The activism chapters are interesting and enlightening, but it’s the gossip that will sell the book. But this isn’t a down-and-dirty, tell-all book. The details of her personal life are presented tastefully.

“There’s no smut in the book,” Baez said. “This doesn’t mean there was no smut in my life. If I wanted to do a smutty book, I could do one. There’s enough information to do that, but I chose not to.”

Baez discusses her early romance with Dylan as well as their stormy relationship during the Rolling Thunder tour of the ‘70s. The surprise is that Dylan often comes across as selfish, arrogant and insensitive.

What will Dylan think of this negative portrayal? “I don’t really care,” Baez replied. “He may even get a laugh out of it.” Then she added: “I say many positive things about him, too. I’m not out to get him. If I wanted to bury him, I could have. If you think what’s printed is bad, you should see what was left out.”

Surprisingly, Baez devotes quite a bit of space to her lesbian relationship, at the age of 22, with a young lady named Kim. “There would have been a big hunk missing if I hadn’t put that in,” she said. “Besides, since I revealed it years ago, many people have come up to me and told me that coming out in the open with it inspired them to take a step in their lives that they might not have taken otherwise.”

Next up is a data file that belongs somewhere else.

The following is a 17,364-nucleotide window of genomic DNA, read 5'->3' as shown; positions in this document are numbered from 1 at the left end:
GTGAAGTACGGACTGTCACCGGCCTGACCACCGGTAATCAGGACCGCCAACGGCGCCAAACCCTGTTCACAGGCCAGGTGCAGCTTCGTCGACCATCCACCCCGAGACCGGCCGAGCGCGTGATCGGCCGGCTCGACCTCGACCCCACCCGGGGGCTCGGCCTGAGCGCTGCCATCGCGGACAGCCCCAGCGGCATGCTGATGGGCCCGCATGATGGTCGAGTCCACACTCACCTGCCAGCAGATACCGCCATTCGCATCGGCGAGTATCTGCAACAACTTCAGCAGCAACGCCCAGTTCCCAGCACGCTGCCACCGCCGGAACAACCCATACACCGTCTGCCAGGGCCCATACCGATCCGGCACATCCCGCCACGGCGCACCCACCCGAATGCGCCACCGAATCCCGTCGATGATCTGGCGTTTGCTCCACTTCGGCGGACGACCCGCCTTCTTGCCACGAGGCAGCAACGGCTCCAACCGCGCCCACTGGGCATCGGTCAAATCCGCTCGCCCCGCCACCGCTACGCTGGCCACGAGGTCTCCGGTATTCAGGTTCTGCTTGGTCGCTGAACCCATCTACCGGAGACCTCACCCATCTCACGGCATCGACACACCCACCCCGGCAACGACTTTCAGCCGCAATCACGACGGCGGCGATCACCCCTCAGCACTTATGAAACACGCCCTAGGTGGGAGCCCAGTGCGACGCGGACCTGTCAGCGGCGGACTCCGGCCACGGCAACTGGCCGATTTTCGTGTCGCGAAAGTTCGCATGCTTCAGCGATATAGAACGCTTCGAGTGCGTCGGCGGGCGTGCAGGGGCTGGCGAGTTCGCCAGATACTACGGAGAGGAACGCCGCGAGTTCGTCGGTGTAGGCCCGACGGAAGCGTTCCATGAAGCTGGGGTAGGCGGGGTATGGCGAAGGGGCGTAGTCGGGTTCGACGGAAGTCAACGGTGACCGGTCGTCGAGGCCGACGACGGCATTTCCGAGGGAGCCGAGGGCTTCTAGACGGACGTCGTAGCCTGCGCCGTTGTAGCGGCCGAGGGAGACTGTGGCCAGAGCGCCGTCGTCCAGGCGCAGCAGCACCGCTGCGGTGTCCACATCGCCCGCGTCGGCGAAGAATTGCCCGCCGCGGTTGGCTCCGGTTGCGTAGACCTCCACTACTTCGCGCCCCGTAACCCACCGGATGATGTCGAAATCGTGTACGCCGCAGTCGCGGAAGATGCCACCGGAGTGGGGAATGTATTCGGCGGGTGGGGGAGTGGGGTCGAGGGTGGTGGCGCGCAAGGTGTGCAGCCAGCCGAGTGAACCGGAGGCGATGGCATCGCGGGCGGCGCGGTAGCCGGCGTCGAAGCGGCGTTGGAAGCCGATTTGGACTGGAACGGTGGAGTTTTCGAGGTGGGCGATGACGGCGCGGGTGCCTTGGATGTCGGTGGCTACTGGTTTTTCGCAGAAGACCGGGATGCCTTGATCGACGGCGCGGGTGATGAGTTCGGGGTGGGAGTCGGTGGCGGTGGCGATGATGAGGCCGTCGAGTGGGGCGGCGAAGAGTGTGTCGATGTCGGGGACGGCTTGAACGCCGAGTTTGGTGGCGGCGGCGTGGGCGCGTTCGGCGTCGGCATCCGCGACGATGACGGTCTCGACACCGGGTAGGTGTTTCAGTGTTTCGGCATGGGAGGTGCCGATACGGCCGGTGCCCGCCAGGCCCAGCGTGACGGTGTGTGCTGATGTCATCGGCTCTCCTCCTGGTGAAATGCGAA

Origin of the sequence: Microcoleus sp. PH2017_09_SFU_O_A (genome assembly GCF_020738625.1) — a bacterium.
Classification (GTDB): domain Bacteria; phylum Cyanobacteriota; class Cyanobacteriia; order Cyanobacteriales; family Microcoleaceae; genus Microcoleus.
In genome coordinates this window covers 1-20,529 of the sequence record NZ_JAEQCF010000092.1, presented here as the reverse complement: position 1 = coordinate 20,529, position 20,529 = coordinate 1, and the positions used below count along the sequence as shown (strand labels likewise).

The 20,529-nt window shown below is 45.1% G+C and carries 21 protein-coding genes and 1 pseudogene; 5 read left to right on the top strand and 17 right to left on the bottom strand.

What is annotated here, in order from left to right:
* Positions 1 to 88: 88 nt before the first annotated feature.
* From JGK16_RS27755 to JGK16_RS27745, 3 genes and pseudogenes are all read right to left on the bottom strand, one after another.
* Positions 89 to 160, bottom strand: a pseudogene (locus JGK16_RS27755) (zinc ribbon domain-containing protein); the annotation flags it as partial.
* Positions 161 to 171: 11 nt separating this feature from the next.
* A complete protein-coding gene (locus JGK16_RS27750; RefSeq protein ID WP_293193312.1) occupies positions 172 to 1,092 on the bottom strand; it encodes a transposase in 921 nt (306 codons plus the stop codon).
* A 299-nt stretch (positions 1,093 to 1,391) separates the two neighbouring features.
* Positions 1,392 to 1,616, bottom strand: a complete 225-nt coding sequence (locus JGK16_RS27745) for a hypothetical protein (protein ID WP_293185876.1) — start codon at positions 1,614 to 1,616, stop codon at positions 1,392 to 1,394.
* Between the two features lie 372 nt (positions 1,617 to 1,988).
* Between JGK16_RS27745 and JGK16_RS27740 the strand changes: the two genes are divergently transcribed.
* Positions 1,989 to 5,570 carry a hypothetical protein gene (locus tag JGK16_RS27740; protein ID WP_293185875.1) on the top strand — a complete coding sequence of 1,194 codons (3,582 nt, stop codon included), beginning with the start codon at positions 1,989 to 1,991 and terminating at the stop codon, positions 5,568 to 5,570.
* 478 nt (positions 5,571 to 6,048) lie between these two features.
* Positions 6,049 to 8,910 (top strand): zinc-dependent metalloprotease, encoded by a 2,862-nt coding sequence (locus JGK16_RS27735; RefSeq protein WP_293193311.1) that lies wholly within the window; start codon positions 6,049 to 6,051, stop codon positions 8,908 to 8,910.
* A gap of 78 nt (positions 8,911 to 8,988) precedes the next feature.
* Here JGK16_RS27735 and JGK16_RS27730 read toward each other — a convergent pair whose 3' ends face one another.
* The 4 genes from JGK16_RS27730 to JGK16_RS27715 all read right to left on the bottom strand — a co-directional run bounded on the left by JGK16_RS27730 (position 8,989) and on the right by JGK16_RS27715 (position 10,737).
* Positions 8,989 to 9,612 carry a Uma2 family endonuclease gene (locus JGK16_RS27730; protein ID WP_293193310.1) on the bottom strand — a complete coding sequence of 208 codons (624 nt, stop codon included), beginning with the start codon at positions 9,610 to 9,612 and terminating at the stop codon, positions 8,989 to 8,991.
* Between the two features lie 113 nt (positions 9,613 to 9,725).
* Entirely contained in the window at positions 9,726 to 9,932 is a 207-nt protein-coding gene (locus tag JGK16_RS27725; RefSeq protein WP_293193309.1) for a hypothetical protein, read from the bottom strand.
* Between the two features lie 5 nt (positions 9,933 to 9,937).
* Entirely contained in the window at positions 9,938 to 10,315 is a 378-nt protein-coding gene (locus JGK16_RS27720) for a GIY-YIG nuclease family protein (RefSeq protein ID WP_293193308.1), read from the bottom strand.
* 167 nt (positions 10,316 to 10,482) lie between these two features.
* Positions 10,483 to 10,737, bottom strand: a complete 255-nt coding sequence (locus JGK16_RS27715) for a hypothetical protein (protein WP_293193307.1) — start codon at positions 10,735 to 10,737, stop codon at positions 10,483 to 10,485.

Since her marriage to David Harris ended in 1974, Baez has been mainly alone, devoting much of her time to raising their 17-year-old son Gabe. Rumors of her lesbianism still surface occasionally. In the book, she lays those rumors to rest.

Baez emphasized that she is not a folk singer any more: “People who think they know a lot about me don’t know much at all. They still call me a folk singer. I haven’t been a folk singer for 15 years.”

That enduring folk-singer image is partly why she’s had so much trouble getting a record contract. Since that music isn’t commercial anymore, most labels avoid signing folk singers. Her association with political material, which also doesn’t sell, didn’t help either.

Baez began making albums in 1960--on Vanguard Records. Not being able to record in the ‘80s, she admitted, was one of the low points of her career: “I was simply devastated. I couldn’t believe it. An important outlet was gone.”

The Gold Castle Records contract is her first since she was on Portrait/CBS Records in 1979. Through most of the ‘70s, she was on A&M; Records. “Leaving A&M; was a mistake,” she acknowledged. “I thought the grass was greener but it wasn’t.”

Her new album, “Recently,” is, for her, quite modern, featuring songs by U2, Dire Straits and Peter Gabriel. Purists will notice that her soprano isn’t quite as high now as when she was singing songs like “Love Is Just a Four-Letter Word” in he ‘60s.

“It’s not there the way it used to be,” she admitted. “That real high soprano will never be there again. Ballad after ballad of those high notes took its toll, I guess. It’s age, too. But I can still sing. I just don’t have that young voice anymore. I’ve come to terms with that.”